Carol Stream, Illinois. 25-year-old Samantha R. Dehring took a trip from Carol Stream to Yellowstone National Park this May.
It was May 10th at around 4:45 in the afternoon when Samantha was at Roaring Mountain in Yellowstone National Park, and suddenly, a grizzly bear showed up in the area.
The bear, a female, had three cubs along with her and was walking through a parking lot.
Although other park visitors wisely backed away or got out of the area, Samantha, however, did no such thing.
Instead, she got up close and personal with the bear, who ended up charging at her. Samantha walked off after snapping some photos, but not before some parkgoers caught the whole ordeal on camera.
The footage was quickly posted to social media, where it went viral. When the National Park Service caught wind of what Samantha did, they shared their own social media post seeking information on who she was, since she was unidentified at that point in time.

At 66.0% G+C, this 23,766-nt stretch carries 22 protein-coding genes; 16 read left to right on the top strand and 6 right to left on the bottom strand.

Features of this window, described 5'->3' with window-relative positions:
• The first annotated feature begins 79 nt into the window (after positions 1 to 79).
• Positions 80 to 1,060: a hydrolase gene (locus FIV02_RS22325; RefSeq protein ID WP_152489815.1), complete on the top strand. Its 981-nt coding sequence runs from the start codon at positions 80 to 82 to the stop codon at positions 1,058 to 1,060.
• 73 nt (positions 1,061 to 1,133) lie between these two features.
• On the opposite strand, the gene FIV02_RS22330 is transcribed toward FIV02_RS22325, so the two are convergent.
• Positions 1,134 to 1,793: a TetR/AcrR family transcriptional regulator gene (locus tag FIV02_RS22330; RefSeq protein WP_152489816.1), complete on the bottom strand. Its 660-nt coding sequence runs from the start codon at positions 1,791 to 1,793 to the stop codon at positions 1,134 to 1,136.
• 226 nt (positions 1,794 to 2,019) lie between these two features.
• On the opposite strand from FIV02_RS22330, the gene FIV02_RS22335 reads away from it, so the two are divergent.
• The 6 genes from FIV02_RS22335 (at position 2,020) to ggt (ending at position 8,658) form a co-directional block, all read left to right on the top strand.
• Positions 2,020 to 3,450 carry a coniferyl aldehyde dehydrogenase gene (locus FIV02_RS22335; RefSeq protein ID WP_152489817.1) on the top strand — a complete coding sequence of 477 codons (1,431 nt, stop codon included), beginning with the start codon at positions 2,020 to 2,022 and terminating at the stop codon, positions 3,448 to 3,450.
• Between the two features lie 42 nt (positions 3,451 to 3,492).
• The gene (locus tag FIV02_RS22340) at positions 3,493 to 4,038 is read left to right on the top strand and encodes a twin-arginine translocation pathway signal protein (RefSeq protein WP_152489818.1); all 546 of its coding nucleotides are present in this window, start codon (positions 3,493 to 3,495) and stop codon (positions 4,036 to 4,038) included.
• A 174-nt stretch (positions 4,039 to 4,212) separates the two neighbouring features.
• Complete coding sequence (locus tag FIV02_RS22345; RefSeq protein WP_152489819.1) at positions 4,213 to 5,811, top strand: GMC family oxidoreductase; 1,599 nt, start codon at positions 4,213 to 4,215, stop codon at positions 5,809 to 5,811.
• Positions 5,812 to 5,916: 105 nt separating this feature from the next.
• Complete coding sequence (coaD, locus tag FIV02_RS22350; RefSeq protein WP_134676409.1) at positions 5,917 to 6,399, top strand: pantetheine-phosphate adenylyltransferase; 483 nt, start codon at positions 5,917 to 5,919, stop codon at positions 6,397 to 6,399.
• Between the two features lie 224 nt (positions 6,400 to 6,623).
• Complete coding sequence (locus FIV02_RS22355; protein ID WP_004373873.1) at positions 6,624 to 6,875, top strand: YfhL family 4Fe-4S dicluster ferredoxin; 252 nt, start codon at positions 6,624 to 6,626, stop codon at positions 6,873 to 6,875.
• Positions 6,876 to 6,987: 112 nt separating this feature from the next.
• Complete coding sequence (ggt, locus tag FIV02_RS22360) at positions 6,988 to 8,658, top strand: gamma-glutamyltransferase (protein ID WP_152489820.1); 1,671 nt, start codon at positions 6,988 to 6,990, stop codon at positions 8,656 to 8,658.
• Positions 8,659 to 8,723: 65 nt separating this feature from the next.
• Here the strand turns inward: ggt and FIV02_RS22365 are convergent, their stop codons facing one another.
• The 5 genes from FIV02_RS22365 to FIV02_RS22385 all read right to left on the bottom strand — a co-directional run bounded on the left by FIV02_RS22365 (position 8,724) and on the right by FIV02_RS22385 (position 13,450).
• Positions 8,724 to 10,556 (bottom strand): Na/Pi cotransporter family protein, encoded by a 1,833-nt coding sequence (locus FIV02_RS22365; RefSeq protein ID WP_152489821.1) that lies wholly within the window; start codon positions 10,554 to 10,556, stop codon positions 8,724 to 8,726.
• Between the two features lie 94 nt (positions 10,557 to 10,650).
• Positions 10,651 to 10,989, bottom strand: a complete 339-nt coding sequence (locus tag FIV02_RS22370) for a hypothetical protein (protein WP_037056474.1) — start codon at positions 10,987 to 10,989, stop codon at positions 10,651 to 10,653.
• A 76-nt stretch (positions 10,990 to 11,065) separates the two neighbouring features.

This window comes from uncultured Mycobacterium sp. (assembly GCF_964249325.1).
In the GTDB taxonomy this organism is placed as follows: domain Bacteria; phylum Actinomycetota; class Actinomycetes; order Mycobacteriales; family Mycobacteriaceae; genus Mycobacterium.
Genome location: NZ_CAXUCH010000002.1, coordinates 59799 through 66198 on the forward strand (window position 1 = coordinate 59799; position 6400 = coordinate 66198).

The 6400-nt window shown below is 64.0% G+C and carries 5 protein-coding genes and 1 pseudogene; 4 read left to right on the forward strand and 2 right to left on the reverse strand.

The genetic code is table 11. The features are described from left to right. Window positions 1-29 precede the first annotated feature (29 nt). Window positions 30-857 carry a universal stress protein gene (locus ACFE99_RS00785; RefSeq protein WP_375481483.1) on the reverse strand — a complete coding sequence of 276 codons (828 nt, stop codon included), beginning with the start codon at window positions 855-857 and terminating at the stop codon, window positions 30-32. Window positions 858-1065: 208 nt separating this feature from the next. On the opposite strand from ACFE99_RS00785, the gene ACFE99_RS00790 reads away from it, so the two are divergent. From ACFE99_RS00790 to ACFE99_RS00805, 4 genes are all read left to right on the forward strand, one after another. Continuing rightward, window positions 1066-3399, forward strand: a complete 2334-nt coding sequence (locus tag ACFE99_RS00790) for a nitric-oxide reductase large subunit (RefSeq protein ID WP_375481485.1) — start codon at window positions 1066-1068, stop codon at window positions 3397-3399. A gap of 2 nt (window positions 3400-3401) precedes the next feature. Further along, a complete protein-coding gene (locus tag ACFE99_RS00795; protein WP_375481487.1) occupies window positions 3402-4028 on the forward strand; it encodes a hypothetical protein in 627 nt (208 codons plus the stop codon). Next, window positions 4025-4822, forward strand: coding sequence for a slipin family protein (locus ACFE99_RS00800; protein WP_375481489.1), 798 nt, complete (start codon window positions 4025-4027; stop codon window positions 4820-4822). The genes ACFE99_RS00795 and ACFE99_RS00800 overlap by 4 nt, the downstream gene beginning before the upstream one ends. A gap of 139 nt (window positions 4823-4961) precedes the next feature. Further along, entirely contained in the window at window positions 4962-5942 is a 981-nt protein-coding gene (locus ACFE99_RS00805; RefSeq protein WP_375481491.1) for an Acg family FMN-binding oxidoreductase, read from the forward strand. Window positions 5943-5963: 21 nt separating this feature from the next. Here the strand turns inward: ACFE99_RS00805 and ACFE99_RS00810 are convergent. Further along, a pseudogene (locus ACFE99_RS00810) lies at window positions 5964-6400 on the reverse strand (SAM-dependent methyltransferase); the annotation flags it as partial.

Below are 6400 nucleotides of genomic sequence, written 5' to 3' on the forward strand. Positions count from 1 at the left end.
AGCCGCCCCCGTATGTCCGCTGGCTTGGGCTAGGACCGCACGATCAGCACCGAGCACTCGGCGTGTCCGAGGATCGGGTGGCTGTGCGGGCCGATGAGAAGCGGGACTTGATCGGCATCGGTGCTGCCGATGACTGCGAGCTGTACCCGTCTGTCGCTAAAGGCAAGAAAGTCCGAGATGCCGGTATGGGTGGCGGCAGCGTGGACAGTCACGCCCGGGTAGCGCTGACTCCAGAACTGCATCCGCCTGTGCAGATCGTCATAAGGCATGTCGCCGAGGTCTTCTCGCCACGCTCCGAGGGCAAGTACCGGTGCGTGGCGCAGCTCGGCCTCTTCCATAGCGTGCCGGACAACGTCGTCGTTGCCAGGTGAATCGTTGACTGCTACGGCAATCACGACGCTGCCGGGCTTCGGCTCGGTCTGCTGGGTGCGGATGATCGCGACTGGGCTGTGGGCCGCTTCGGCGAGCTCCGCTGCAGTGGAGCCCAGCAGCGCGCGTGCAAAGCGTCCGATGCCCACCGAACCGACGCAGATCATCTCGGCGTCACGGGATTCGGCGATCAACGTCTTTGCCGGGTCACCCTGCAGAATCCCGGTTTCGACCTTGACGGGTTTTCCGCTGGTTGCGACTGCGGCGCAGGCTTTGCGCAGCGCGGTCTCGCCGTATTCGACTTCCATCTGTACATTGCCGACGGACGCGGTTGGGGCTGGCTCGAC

It wasn’t long before Samantha was identified, and charges were officially brought against her just a few months after her bear run-in.
“Wildlife in Yellowstone National Park are, indeed, wild. The park is not a zoo where animals can be viewed within the safety of a fenced enclosure. They roam freely in their natural habitat and when threatened will react accordingly,” Bob Murray, Acting United States Attorney, said in a statement.
“Approaching a sow grizzly with cubs is absolutely foolish. Here, pure luck is why Dehring is a criminal defendant and not a mauled tourist.”